Teachers should avoid becoming researchers in their classrooms and leave the job to academics, according to one of education’s most influential professors.
Attempts to make teaching more research based have taken off over in England recently, with the success of the grassroots researchED organisation and the UK government’s funding of the Education Endowment Foundation (EEF).
But Professor John Hattie, director of the Melbourne Education Research Institute and one of the world’s most widely quoted education academics, is concerned that the movement does not lead to teachers trying to conduct research themselves.
“Researching is a particular skill,” he told TES. “Some of us took years to gain the skill. Asking teachers to be researchers? They are not.
“I want to put the emphasis on teachers as evaluators of their impact. Be skilled at that. Whereas the whole research side, leave that to the academics.”
The New Zealand-born academic told TES he thought there was a danger that schools were trying to become too theoretical.
“They are more obsessed about how they ride a bike than whether they can ride a bike well,” he said.
But Kevan Collins chief executive of the EEF, which is currently working with Professor Hattie, said he did not want to get “hung up on divisions”.
“What we need to do is build the bridges and encourage a dialogue, because researchers need teachers and obviously teachers need researchers,” he said. “We have seen what happens when those two worlds don’t orbit together – basically nobody gets better.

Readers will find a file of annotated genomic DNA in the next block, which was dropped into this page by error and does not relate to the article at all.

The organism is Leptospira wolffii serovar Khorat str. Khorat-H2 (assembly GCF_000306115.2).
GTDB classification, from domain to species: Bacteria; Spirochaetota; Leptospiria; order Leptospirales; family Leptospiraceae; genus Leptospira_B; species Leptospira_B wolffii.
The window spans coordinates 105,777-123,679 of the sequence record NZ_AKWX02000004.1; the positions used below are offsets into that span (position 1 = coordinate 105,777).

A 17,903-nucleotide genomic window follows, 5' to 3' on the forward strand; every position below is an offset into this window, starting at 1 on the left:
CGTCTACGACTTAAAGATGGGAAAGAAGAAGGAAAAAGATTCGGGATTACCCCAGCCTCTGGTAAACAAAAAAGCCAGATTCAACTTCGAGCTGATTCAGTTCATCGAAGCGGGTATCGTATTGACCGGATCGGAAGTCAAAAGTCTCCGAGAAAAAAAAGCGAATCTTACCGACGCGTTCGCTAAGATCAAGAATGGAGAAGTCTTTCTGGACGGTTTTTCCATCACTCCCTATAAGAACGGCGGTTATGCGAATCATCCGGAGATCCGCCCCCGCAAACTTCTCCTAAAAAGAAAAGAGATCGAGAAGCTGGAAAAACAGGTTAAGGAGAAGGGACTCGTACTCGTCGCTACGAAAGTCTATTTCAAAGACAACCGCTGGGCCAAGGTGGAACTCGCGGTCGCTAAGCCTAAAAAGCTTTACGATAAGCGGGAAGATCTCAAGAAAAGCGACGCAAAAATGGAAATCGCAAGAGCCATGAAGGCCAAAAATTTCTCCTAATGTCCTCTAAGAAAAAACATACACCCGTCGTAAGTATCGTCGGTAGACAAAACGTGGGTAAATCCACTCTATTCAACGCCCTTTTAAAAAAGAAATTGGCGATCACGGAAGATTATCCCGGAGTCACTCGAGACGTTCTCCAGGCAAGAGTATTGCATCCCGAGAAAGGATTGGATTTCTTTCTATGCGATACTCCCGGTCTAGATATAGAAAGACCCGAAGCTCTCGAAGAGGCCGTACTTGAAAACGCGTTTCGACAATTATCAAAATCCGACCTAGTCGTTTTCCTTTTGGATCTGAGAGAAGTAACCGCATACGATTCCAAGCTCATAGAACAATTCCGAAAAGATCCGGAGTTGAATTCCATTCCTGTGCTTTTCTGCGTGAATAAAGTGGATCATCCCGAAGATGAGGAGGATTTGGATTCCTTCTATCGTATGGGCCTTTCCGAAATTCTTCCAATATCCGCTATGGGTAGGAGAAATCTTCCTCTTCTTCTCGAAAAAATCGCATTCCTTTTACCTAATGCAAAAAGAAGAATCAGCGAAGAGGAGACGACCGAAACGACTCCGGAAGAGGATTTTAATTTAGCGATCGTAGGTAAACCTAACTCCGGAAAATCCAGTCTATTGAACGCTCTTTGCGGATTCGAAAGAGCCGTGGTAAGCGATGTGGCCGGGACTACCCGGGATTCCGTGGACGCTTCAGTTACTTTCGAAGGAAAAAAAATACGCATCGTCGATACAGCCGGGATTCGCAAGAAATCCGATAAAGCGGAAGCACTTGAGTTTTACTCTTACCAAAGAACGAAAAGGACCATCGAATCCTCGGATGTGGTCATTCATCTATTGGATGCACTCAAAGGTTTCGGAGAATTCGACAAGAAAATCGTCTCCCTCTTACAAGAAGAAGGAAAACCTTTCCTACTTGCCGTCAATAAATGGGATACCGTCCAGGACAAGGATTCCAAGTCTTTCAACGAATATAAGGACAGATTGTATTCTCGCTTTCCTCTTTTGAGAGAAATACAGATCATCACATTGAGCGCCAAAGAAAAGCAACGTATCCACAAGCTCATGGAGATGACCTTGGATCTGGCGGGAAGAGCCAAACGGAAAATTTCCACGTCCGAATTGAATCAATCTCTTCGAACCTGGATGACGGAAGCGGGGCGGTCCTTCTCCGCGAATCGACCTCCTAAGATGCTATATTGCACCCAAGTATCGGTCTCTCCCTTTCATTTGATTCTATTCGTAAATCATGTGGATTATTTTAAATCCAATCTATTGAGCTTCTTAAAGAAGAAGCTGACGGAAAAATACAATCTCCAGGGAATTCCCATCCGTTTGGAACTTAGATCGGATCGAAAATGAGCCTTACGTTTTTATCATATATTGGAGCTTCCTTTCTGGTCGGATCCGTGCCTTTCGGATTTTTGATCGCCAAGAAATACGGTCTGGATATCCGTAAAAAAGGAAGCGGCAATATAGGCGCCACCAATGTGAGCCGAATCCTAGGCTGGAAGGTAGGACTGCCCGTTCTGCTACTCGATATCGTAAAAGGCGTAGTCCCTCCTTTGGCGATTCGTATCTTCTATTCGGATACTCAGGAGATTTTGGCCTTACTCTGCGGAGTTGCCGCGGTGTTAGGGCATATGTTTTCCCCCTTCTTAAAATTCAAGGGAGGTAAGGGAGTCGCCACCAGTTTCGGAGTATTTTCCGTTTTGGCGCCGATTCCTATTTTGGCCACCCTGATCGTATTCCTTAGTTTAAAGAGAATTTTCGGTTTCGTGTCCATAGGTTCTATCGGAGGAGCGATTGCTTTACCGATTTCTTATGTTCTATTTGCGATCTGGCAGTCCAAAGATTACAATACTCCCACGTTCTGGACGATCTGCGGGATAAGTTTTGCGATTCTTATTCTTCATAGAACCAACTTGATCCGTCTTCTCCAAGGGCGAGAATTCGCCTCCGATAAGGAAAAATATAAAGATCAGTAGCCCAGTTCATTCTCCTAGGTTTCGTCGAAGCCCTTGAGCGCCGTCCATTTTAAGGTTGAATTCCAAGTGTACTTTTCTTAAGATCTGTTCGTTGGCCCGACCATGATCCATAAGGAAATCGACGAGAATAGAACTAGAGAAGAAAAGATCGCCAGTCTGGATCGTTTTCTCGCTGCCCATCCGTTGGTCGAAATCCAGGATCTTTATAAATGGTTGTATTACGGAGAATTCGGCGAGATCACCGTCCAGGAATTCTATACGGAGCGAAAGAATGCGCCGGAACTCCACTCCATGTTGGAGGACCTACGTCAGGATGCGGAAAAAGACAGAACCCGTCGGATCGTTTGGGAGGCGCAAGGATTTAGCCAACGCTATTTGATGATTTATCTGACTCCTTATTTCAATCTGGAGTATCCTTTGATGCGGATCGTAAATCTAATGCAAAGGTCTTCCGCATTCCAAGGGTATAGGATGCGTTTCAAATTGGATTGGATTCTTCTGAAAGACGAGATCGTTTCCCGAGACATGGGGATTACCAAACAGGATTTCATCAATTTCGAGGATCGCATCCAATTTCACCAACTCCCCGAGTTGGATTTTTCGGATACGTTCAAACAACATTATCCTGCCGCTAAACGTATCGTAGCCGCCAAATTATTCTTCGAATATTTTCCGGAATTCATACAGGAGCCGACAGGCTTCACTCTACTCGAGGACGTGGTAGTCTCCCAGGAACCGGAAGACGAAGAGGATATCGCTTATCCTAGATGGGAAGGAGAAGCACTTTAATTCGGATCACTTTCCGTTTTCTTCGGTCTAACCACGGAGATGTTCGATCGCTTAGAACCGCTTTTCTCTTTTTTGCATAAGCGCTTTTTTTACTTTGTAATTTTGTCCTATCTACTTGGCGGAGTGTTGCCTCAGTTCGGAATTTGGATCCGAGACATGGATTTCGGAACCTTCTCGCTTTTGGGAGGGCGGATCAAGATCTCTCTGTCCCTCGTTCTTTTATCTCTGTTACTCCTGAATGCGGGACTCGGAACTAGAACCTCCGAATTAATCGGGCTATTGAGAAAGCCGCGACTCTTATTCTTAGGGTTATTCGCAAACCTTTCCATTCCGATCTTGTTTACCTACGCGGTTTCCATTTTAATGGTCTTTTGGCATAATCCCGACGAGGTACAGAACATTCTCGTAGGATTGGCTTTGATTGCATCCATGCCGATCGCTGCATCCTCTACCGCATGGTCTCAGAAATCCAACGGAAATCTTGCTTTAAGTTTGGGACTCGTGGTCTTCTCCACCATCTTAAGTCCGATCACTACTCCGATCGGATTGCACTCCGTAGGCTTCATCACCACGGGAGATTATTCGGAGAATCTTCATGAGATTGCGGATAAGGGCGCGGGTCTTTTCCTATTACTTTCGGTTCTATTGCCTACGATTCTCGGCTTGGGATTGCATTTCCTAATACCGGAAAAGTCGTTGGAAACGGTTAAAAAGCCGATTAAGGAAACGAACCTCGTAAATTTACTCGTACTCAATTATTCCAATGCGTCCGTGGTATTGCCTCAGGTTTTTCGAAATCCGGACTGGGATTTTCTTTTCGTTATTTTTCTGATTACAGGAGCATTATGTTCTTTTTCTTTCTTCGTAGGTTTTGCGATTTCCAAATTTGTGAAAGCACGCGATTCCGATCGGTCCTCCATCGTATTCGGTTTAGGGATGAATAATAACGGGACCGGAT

Professor Hattie’s comments come just a fortnight come after another globally respected education academic, Professor Dylan Wiliam, warned that the idea of teaching as a “research-based profession” was “never going to happen”.
He wrote in TES that it was unrealistic to for teachers to ever expect to find credible research showing what action would lead to better outcomes for their own particular group of pupils.
Professor Hattie, whose 2008 milestone “meta-analysis” of 80,000 separate education studies is considered by some as a guide to what works in teaching, also argues that teachers need to concentrate more on the results of their actions on pupils and “ask about the worth and significance and merit of what they are doing”.
“Research often is about the causality, about how well you have implemented something,” the University of Melbourne academic said. “I am much more interested about the impact.”
He was speaking after giving a talk organised by Pearson in London where he suggested that every school should appoint specialists in interpreting data.
“I think it’s totally unreasonable to ask teachers to be expert in everything,” Professor Hattie said, explaining that education authorities in New South Wales, Australia, were already putting the idea into practice.
“I don’t have any time for making teachers researchers,” he added. “We have got no evidence that action researchers make any difference to the quality of teaching.”
Dr Collins said: “Our studies now involve one in five schools in England and they work because teachers, teaching assistants and heads are willing to become active participants in the research question.
“Just because they not then crunching the numbers does not mean they are not involved. This should be seen as a collaboration.”
“Although it is right [that] primary research has to be rigorous and well established and it is hard to do that in one school, I actually don’t think that means that teachers shouldn’t be using the literacy and sensibility of research to inform their practice.”
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